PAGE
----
Has he changed his mind on this? Does he regret his tax avoidance? He doesn’t say.

Fifth, what does Lockman’s history and current statements say about his party, the Republican party?

On the one hand, Lockman’s views are not representative of all Maine Republicans. There are plenty of moderate Republicans, although they will usually readily acknowledge that they are not always comfortable in their party.

Moreover, young Republicans, particularly college students and college graduates in their twenties and thirties, most certainly do not agree with Lockman on gay rights issues.

However, there is also no doubt that the Republican party includes others like Lockman. He is not alone in his views.

And even if one considers those views to be on the edges of the party, it is indisputable that the Republican party as a whole has not been supportive of gay rights, while the Democratic party has been an advocate for gay men and lesbians. That’s why, fairly recently, a prominent gay Republican activist left the party. He just got tired of fighting the homophobes.

America is changing rapidly on gay rights. Support for marriage rights is over 50% and growing. Yet there are also state-level efforts to allow discrimination, couched in the form of bills that would enable people to discriminate if they said it was based on their religious views. Those bills are mostly supported by Republican legislators.

So those are the tensions for the Republican party

Internally, one finds deeply homophobic members and individuals without an ounce of homophobia. Yet the party, in its official party platform, does not support equal rights for gay and lesbian people.

Moreover, quite recently, the Maine Legislature took up a bill that would allow for anti-gay discrimination under the guise of “religious freedom.” Most Republican legislators voted for it and most Democrats voted against it. A similar bill, quite controversial nationally, was just vetoed by Arizona Gov. Jan Brewer.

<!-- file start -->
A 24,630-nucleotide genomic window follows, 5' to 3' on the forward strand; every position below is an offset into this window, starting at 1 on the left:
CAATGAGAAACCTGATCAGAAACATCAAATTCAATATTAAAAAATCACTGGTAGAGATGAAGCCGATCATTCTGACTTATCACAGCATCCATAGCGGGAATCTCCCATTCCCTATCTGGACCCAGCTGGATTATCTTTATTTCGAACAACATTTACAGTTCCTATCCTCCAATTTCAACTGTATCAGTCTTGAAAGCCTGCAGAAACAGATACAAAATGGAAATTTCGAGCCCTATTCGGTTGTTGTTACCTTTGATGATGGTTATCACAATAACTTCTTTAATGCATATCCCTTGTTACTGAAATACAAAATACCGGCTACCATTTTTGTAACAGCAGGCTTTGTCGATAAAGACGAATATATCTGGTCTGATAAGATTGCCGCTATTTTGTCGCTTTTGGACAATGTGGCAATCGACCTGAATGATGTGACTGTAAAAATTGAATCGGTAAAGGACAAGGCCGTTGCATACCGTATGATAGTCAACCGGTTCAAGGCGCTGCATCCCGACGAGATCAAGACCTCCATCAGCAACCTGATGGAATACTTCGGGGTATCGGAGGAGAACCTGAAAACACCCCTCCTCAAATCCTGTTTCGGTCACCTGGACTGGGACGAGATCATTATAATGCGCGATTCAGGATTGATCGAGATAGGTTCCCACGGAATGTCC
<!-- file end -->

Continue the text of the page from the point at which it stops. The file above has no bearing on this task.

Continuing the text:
Lockman’s history is embarrassing to many in the Republican party and makes it harder for them to appeal to the bulk of young people, as well as many others.

Rep. Ken Fredette, the House Minority Leader said today:

I do not condone these or any statements that are intentionally hurtful toward others on account of race, religion, gender, or sexual orientation.

While Fredette is critical, the phrasing leaves the implication that Lockman was “intentionally hurtful,” something Lockman most certainly has not said himself.

It’s too hard for someone like Lockman to say that he changed his mind. Saying that would turn off hard core social conservatives and there is no evidence that he thinks any differently. If his opinions have changed, why didn’t he say so?


Amy Fried

About Amy Fried

Amy Fried loves Maine's sense of community and the wonderful mix of culture and outdoor recreation. She loves politics in three ways: as an analytical political scientist, a devoted political junkie and a citizen who believes politics matters for people's lives. Fried is Professor of Political Science at the University of Maine. Her views do not reflect those of her employer or any group to which she belongs.